Here are the lineups for Game 3 of the Cardinals-Rangers series tonight:
ST. LOUIS CARDINALS TEXAS RANGERS
1. Rafael Furcal, SS 1. Ian Kinsler, 2B
2. Allen Craig, RF 2. Elvis Andrus, SS
3. Albert Pujols, 1B 3. Josh Hamilton, CF
4. Matt Holliday, LF 4. Michael Young, DH
5. Lance Berkman, DH 5. Adrian Beltre, 3B
6. David Freese, 3B 6. Nelson Cruz, RF
7. Yadier Molina, C 7. Mike Napoli, 1B
8. Jon Jay, CF 8. David Murphy, LF
9. Ryan Theriot, 2B 9. Yorvit Torrealba, C
SP Kyle Lohse, RHP SP Matt Harrison, LHP
Tony La Russa has made a couple changes of note to his lineup as the series shifts to Texas for Game 3. In addition to installing Lance Berkman as the designated hitter under American League rules, Allen Craig will make the start in right field and bat second against the left-hander Matt Harrison. Jon Jay, who batted second in the first two games of the series, slides down to the eighth spot in the order. Finally, Ryan Theriot will make his first start of the series at second base and bat ninth.
As expected, Yorvit Torrealba is behind the plate for Game 3 while Mike Napoli plays first base and Michael Young serves as designated hitter. Torrealba, who struck out in a pinch-hit appearance in Game 2, hasn’t started a game since Game 4 of the ALCS against the Tigers on October 12. The 33-year-old backstop is hitting .308 (4-for-13) this postseason. David Murphy is back in the lineup for Game 3 after Craig Gentry started in center field against the left-hander Jaime Garcia in Game 2. Josh Hamilton, who started in left field on Thursday night, is back in center field tonight.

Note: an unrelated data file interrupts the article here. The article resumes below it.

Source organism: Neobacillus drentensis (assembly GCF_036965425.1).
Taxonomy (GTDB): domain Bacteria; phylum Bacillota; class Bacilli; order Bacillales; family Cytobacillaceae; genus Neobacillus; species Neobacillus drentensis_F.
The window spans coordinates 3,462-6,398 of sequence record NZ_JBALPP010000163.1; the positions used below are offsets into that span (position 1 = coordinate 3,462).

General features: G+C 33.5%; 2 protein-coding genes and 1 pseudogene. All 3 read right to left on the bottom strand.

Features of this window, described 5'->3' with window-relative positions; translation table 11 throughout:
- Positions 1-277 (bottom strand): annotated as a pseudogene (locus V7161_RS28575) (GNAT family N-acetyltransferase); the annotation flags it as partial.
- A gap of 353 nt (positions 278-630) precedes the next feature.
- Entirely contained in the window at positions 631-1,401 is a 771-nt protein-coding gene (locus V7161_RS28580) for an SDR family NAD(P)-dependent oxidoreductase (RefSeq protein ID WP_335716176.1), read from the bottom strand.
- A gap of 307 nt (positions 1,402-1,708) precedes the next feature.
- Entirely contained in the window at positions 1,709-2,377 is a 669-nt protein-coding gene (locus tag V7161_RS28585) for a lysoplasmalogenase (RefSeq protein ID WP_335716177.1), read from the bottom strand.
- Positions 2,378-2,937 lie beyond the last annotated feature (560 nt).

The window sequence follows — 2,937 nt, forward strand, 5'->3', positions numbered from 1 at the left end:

Mets manager Terry Collins said on Wednesday, “It’s unlikely that [Steven Matz] will start the season with us.” The final spot in the Mets’ starting rotation will go to either Zack Wheeler or Seth Lugo, Newsday’s Marc Carig reports.
On Wheeler’s innings limit, assistant GM John Ricco said, “There’s going to be some number but we don’t exactly know what that is.” Wheeler missed the last two seasons after undergoing Tommy John surgery.
Neither Wheeler nor Lugo have had terrific springs as each carries a 5.11 and 5.56 Grapefruit League ERA, respectively. However, Carig notes that Wheeler has impressed simply by appearing healthy and brandishing a fastball that once again sits in the mid- to high-90’s. Lugo, meanwhile, proved crucial to the Mets last year, posting a 2.67 ERA across eight starts and nine relief appearances.
Nick Groke of the Denver Post reports that the Rockies agreed to a $200 million, 30-year lease with the Metropolitan Baseball Stadium District, which is the state division that owns Coors Field. As part of the deal, the Rockies will lease and develop a plot of land south of the stadium, which will cost the team $125 million for 99 years.
As Groke points out, had the Rockies not reached a deal by Thursday, March 30, the lease would have rolled over for five more years.
Rockies owner Dick Monfort issued a statement, saying, “We are proud that Coors Field will continue to be a vital part of a vibrant city, drawing fans from near and far and making our Colorado residents proud.”
The Rockies moved into Coors Field in 1995. It is the National League’s third oldest stadium. In that span of time, the Rockies have made the playoffs three times, the last coming in 2009 when they lost in the NLDS to the Phillies. The Rockies were swept in the 2007 World Series by the Red Sox.